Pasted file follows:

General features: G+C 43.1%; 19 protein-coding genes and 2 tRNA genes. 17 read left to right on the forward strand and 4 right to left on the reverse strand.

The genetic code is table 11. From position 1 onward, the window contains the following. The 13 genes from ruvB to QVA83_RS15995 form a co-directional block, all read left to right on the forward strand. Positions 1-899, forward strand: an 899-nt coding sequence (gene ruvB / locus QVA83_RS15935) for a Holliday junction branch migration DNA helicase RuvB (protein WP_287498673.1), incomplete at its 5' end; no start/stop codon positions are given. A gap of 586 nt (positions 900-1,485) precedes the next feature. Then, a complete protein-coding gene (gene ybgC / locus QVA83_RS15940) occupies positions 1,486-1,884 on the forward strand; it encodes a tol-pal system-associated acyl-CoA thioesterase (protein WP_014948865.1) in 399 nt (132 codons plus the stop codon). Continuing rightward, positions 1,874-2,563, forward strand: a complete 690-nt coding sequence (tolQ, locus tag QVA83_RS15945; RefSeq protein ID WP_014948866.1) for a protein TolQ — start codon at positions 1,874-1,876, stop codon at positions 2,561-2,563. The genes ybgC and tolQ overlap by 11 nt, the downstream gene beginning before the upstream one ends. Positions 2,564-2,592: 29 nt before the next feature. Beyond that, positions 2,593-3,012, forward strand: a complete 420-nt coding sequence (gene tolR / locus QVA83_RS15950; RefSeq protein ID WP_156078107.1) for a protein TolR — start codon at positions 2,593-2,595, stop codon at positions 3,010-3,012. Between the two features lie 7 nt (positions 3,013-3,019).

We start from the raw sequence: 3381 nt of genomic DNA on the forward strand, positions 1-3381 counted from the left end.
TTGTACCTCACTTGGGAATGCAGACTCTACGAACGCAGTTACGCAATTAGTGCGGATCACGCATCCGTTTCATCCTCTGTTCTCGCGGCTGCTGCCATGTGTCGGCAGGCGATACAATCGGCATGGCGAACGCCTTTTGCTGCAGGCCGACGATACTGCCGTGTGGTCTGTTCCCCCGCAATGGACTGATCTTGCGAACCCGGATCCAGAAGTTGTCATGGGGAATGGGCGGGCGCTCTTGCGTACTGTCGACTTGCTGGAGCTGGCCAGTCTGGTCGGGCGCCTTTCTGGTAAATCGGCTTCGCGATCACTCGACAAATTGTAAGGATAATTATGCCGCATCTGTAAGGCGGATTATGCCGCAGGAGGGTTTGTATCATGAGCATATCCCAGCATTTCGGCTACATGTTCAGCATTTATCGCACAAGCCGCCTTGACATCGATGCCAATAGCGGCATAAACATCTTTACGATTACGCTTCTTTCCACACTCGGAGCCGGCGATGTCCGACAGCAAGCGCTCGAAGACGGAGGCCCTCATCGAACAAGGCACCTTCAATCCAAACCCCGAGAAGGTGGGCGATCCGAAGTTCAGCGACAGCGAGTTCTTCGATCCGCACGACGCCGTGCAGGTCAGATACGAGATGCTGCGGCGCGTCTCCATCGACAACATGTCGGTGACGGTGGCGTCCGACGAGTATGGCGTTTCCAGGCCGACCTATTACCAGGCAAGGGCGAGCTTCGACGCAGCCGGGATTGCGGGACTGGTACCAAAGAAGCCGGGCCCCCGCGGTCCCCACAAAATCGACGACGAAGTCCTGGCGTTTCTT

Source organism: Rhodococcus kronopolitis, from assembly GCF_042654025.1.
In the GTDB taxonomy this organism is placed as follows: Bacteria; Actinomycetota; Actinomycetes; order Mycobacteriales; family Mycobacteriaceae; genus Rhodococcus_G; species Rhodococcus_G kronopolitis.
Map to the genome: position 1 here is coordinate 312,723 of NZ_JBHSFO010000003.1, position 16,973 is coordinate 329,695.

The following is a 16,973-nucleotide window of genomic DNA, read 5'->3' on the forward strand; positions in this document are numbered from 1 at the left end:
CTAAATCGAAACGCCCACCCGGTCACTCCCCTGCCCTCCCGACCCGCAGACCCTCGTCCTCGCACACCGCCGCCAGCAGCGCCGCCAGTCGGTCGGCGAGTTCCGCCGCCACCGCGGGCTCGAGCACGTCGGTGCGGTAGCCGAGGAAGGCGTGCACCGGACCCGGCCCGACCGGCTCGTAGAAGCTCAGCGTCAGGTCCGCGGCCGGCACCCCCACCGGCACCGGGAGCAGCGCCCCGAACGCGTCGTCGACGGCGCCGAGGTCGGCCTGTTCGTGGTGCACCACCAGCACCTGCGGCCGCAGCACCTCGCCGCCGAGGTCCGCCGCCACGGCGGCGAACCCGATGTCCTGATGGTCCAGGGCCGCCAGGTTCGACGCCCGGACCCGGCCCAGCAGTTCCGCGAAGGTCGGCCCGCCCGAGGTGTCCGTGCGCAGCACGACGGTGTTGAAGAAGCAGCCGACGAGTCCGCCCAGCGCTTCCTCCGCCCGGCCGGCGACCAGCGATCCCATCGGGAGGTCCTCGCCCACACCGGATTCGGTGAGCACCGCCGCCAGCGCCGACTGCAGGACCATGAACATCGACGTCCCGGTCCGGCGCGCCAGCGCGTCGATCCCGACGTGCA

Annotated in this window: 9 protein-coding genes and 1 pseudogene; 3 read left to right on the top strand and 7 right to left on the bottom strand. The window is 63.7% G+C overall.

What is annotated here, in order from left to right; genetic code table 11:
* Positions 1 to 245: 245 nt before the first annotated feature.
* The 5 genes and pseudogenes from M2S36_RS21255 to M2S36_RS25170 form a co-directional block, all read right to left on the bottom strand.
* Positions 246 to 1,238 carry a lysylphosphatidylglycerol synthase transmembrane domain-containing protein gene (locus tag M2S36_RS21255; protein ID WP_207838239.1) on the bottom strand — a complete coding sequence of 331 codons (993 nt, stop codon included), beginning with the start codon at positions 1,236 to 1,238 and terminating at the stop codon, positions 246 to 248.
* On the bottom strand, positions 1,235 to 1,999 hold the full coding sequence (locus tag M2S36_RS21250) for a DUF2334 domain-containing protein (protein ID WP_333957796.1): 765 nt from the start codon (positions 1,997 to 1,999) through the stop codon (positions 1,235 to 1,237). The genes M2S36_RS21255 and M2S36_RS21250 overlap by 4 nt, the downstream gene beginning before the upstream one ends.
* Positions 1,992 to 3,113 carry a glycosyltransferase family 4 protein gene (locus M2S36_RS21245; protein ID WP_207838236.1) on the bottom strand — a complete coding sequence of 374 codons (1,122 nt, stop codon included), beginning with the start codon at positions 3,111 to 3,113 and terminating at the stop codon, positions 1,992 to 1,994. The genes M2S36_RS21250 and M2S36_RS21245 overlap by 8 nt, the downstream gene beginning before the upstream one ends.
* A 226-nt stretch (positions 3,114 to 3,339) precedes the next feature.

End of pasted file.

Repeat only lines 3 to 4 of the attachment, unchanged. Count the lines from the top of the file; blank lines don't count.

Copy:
We start from the raw sequence: 3381 nt of genomic DNA on the forward strand, positions 1-3381 counted from the left end.
TTGTACCTCACTTGGGAATGCAGACTCTACGAACGCAGTTACGCAATTAGTGCGGATCACGCATCCGTTTCATCCTCTGTTCTCGCGGCTGCTGCCATGTGTCGGCAGGCGATACAATCGGCATGGCGAACGCCTTTTGCTGCAGGCCGACGATACTGCCGTGTGGTCTGTTCCCCCGCAATGGACTGATCTTGCGAACCCGGATCCAGAAGTTGTCATGGGGAATGGGCGGGCGCTCTTGCGTACTGTCGACTTGCTGGAGCTGGCCAGTCTGGTCGGGCGCCTTTCTGGTAAATCGGCTTCGCGATCACTCGACAAATTGTAAGGATAATTATGCCGCATCTGTAAGGCGGATTATGCCGCAGGAGGGTTTGTATCATGAGCATATCCCAGCATTTCGGCTACATGTTCAGCATTTATCGCACAAGCCGCCTTGACATCGATGCCAATAGCGGCATAAACATCTTTACGATTACGCTTCTTTCCACACTCGGAGCCGGCGATGTCCGACAGCAAGCGCTCGAAGACGGAGGCCCTCATCGAACAAGGCACCTTCAATCCAAACCCCGAGAAGGTGGGCGATCCGAAGTTCAGCGACAGCGAGTTCTTCGATCCGCACGACGCCGTGCAGGTCAGATACGAGATGCTGCGGCGCGTCTCCATCGACAACATGTCGGTGACGGTGGCGTCCGACGAGTATGGCGTTTCCAGGCCGACCTATTACCAGGCAAGGGCGAGCTTCGACGCAGCCGGGATTGCGGGACTGGTACCAAAGAAGCCGGGCCCCCGCGGTCCCCACAAAATCGACGACGAAGTCCTGGCGTTTCTT